FRESNO, Calif. (KFSN) -- City leaders say the situation at one central Fresno apartment complex is much more serious than originally expected, and goes beyond fixing the gas lines.
Residents say they're cold, and haven't been able to cook or shower for nearly two weeks.
See Yang and her husband found warmth in the form of soup at FIRM Monday night. They're tired of having to deal with no gas in their apartment across the street, along with at least 1,500 hundred Summerset Village residents.
Yang was visibly cold, and says she needs more to keep her apartment warm.
"A heater again to make it warm more cause like I have just a small one, but I need another one," she said.
The needs of Summerset residents, most of them Southeast Asian refugees, were addressed by Fresno city officials Monday night, who said they were made aware of the gas line issues late Friday night.
After an integrity test of the lines, the city announced the repairs will be much more extensive than originally thought.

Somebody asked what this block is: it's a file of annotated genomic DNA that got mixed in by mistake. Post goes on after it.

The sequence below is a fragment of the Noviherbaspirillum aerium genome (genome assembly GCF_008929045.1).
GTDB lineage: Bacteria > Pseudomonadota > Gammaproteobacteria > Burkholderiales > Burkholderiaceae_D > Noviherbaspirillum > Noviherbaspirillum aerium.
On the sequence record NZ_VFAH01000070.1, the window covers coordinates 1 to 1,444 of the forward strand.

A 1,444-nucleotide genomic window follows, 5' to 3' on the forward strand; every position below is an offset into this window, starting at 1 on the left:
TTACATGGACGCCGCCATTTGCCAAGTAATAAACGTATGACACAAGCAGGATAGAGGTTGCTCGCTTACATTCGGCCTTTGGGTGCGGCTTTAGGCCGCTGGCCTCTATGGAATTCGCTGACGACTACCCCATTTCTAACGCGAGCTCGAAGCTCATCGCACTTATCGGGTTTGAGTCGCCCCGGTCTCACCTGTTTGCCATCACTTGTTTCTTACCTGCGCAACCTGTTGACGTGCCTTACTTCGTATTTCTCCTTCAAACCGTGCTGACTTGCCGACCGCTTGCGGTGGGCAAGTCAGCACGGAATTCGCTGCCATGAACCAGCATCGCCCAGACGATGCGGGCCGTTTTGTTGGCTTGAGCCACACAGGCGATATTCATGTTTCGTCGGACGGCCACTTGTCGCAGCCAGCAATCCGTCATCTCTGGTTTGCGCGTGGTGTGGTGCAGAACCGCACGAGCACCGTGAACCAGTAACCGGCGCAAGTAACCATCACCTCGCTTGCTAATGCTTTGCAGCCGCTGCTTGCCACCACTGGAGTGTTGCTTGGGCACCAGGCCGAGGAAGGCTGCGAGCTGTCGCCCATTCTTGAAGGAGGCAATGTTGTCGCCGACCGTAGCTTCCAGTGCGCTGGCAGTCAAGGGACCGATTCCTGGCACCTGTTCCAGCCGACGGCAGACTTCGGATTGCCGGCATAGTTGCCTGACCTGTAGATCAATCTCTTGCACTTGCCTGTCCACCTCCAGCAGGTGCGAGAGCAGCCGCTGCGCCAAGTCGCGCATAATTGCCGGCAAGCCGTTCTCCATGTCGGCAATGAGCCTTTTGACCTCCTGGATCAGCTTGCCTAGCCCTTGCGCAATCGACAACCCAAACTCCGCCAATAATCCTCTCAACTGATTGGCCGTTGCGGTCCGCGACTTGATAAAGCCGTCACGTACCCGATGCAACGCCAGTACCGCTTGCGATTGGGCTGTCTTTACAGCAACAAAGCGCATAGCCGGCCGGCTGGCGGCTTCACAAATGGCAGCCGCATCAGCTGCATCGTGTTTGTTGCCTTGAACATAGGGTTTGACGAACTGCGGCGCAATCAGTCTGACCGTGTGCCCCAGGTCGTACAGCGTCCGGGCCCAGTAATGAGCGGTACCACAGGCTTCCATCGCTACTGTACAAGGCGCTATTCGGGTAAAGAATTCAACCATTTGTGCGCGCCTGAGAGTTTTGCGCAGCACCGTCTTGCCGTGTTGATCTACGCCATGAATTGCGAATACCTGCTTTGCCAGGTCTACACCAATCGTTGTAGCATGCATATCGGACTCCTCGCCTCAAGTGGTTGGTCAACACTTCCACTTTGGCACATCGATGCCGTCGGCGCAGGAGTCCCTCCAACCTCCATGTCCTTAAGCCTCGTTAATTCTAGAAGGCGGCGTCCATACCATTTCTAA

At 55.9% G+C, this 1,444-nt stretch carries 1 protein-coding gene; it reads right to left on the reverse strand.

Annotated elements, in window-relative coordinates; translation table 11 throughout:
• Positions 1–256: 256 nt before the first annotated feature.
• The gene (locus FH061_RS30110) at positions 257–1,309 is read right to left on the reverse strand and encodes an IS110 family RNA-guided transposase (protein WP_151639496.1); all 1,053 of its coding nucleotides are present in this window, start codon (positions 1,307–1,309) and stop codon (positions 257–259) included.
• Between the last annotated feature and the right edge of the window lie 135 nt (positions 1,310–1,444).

"Basically the system failed," City Manager Bruce Rudd said. "So as a result we're looking at a whole new natural gas infrastructure to support the apartments within the property."
Rudd says it could take three weeks to turn the gas back on, and laid out a five point plan for the next 24 hours. It includes providing meals, showers, and basic sanitation for residents.
Rudd says the city and other agencies like FIRM and the Red Cross are now stepping in, because the property manager hasn't.
"He committed to me he wants to work with us so I'm going to hold him to that and hope he's willing but I've made him fully aware of what we're dealing with right now," said Rudd, who says the property manager told him he'd have a representative in town Tuesday afternoon.
"This is an opportunity for us to say no more, we're going to take good care of them, we're not going to bounce them around and we're going to make sure that their needs are met," Fresno City Councilmember Clint Olivier said. "Because that's what we're about here in Fresno, and in California, and in the United States."
Besides being cold, See Yang says she and others are coming down with colds. But for the time being, all she can do is wait.
"So it's going to be a hard time," Yang said.
Rudd says there is a long list of other issues that need to be looked into over the next three weeks, including the fact that most apartments don't have smoke or carbon monoxide alarms. New ones will start to be installed tomorrow.
The city will meet again tomorrow afternoon at four to make a plan for the next 24 hours.